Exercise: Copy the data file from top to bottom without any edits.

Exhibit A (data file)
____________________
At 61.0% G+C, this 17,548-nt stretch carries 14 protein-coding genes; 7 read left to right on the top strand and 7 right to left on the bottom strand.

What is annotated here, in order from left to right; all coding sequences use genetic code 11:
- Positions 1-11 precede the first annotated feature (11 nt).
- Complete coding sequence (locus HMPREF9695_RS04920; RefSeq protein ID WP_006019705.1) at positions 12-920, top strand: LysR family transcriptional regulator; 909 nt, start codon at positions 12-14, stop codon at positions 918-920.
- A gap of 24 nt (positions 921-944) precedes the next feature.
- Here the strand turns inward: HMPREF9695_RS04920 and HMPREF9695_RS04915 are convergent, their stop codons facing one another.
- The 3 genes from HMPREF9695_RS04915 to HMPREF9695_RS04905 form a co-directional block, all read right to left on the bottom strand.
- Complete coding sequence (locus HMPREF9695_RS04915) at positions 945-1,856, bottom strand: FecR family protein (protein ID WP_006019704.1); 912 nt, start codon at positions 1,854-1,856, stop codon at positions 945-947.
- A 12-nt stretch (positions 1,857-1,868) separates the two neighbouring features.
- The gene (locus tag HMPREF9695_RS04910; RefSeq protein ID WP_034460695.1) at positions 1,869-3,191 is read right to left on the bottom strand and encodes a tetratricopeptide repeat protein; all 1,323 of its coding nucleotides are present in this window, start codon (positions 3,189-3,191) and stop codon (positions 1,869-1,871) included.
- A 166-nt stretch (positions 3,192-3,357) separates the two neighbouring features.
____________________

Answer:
At 61.0% G+C, this 17,548-nt stretch carries 14 protein-coding genes; 7 read left to right on the top strand and 7 right to left on the bottom strand.

What is annotated here, in order from left to right; all coding sequences use genetic code 11:
- Positions 1-11 precede the first annotated feature (11 nt).
- Complete coding sequence (locus HMPREF9695_RS04920; RefSeq protein ID WP_006019705.1) at positions 12-920, top strand: LysR family transcriptional regulator; 909 nt, start codon at positions 12-14, stop codon at positions 918-920.
- A gap of 24 nt (positions 921-944) precedes the next feature.
- Here the strand turns inward: HMPREF9695_RS04920 and HMPREF9695_RS04915 are convergent, their stop codons facing one another.
- The 3 genes from HMPREF9695_RS04915 to HMPREF9695_RS04905 form a co-directional block, all read right to left on the bottom strand.
- Complete coding sequence (locus HMPREF9695_RS04915) at positions 945-1,856, bottom strand: FecR family protein (protein ID WP_006019704.1); 912 nt, start codon at positions 1,854-1,856, stop codon at positions 945-947.
- A 12-nt stretch (positions 1,857-1,868) separates the two neighbouring features.
- The gene (locus tag HMPREF9695_RS04910; RefSeq protein ID WP_034460695.1) at positions 1,869-3,191 is read right to left on the bottom strand and encodes a tetratricopeptide repeat protein; all 1,323 of its coding nucleotides are present in this window, start codon (positions 3,189-3,191) and stop codon (positions 1,869-1,871) included.
- A 166-nt stretch (positions 3,192-3,357) separates the two neighbouring features.